November 1, 2007 (Vol. 27, No. 19)

Translating Validated Information into Evidence-based Outcome Data is Crucial

The Genetic Alliance hosted a meeting in September entitled “Eyes on the Prize: Truth-Telling about Genetic Testing.” The prize in question is better health for everyone through genetic tests. A group of roughly 200 stakeholders in the rapidly advancing field of genetic research and testing weighed in on various aspects of the field.

Sharon F. Terry, president and CEO of the Genetic Alliance, set the tone by emphasizing a small-workshop ethos of collaboration and communication and calling for a removal of barriers to information sharing. She estimated that realization of the final goal will require moving from the “siloed” approach of advocating for single diseases to the definition of a broader paradigm that goes beyond return-on-investment strategies.

Genetic Alliance’s symposium kicked off with a discussion on how the advent of DNA technology has resulted in the construction of large databases. The bottom line is that there needs to be an emphasis on translation of standardized, well-validated genetic information into clinically meaningful outcome data. This in turn will have to go through a well-defined regulatory process that will allow it to enter the market safely.

The consensus seemed to be that a centralized genetic test database should be created. There also appeared to be general support for an as yet undefined integrated regulatory body that included a peer review process coupled with standard proficiency examination of individual laboratories and test offerings.

Validating Genomic Data

At the heart of the genomics revolution is the possibility of this research translating into molecular diagnostics. Howard McLeod, Pharm.D., of the University of North Carolina, identified the problem to this transition as not access but judicious application of data and knowledge. Both clinicians and consumers have access to a bewildering array of genetic information that must be presented in a clear and useful format. Dr. McLeod recommended a flexible approach to dealing with new information, cautioning that “one size does not fit all” when it comes to health policy.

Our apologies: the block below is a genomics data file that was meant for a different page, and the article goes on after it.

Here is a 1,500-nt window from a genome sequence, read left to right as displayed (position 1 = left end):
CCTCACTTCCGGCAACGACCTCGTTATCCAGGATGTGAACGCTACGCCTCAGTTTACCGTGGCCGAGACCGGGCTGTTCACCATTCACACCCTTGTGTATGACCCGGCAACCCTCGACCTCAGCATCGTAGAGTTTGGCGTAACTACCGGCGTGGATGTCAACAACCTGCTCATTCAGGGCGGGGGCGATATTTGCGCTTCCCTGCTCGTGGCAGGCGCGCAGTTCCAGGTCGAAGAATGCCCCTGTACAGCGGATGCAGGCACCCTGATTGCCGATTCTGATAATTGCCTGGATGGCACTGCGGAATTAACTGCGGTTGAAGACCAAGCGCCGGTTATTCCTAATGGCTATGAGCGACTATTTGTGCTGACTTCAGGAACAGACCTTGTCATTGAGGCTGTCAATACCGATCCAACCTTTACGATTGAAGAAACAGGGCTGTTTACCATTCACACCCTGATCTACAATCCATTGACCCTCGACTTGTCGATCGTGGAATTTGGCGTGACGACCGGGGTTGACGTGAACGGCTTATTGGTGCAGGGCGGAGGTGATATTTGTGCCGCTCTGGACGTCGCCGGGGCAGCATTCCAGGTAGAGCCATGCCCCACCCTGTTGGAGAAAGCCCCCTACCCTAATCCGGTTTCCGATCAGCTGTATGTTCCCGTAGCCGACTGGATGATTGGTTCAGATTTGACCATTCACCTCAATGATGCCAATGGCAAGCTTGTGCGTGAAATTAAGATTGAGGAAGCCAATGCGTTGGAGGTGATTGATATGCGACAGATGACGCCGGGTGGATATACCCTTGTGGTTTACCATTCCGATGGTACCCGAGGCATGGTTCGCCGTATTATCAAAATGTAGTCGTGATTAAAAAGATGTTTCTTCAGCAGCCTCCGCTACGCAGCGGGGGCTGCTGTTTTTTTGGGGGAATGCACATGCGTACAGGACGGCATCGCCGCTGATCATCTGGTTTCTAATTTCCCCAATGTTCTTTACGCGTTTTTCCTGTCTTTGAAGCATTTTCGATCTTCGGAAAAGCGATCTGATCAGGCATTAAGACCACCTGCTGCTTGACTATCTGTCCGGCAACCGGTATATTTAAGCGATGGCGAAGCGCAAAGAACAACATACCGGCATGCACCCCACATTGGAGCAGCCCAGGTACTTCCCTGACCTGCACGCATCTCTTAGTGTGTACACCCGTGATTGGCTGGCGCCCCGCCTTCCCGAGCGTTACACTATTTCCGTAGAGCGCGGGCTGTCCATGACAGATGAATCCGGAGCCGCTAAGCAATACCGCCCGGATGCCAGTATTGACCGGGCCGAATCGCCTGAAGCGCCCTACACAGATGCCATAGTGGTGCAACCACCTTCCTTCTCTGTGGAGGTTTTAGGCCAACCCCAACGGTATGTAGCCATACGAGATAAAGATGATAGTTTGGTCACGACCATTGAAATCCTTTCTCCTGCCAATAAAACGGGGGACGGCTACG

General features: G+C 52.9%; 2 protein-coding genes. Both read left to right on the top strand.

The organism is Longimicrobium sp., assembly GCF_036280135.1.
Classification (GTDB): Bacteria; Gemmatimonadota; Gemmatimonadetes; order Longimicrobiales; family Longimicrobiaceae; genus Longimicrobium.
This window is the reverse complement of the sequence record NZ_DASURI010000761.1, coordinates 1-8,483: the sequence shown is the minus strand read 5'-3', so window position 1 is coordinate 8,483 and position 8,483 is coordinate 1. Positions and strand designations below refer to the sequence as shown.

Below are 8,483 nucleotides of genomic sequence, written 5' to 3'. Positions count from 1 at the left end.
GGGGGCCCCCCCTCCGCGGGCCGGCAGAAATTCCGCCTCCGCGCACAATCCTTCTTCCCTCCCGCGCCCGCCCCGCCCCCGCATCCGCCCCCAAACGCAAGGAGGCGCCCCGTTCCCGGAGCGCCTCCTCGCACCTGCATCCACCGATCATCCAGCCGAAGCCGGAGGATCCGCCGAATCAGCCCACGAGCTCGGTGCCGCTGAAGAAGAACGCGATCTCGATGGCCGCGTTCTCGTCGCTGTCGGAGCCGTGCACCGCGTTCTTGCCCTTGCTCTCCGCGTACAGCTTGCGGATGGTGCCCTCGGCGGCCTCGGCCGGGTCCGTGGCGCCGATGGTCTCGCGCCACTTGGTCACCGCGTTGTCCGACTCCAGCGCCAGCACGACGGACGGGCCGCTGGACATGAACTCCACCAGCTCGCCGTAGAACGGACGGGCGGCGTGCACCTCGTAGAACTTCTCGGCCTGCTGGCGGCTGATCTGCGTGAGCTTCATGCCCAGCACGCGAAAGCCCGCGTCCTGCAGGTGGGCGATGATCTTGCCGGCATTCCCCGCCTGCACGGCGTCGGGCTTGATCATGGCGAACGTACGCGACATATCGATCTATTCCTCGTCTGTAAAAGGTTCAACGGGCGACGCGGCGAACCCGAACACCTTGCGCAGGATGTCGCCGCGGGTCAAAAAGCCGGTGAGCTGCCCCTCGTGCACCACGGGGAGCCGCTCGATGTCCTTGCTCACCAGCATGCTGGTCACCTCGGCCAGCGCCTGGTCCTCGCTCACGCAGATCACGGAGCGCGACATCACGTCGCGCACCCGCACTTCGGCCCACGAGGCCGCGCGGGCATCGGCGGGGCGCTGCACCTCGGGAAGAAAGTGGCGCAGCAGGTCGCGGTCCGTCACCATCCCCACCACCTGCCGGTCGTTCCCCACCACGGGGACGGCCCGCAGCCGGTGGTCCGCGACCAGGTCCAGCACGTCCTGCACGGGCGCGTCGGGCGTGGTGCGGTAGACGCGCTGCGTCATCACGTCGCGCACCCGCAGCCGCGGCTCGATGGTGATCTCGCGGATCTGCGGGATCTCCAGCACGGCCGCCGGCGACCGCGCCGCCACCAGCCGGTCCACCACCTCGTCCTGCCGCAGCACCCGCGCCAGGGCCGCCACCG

As an example, Deborah Driscoll, M.D., University of Pennsylvania, as well as Kathy Hudson, Ph.D., of John Hopkins, and Jeffrey Kant, M.D., Ph.D., of the University of Pittsburgh, presented a history of arguably the most mature and varied genetic test, screening for cystic fibrosis (CF). They demonstrated how counseling and patient education has changed along with the test panel for CF, as more mutations have been discovered over a number of years.

The CF model has increased in complexity over time and demanded a sophisticated effort in translation of complex concepts as well as bedside-manner sensitivity in communicating the implications of diagnosis. In addition, no fewer than 10 methods are being used to identify CF mutations, a situation that may reflect the current status of gene testing, per se. Despite professional society guidelines, there is a wide variety in application and lag in understanding which test to use amongst labs and providers.

The main issue is coming to agreement on standards for testing across platforms to create valid and useful outcomes for the physician and patient. Linda Bradley, Ph.D., a CDC geneticist, pointed to the center’s initiative to establish a systematic, evidence-based process for assessing genetic tests.

Called Evaluations in Genomic Applications Practice and Prevention (EGAPP), this project is one example of an integrated approach to validation. EGAPP is an independent, non-Federal working group, possessing no regulatory authority. It is assessing a more broad-based view of validation in an effort to shorten review time frames and to maintain the quality and reliability of data.

Ensuring Laboratory Quality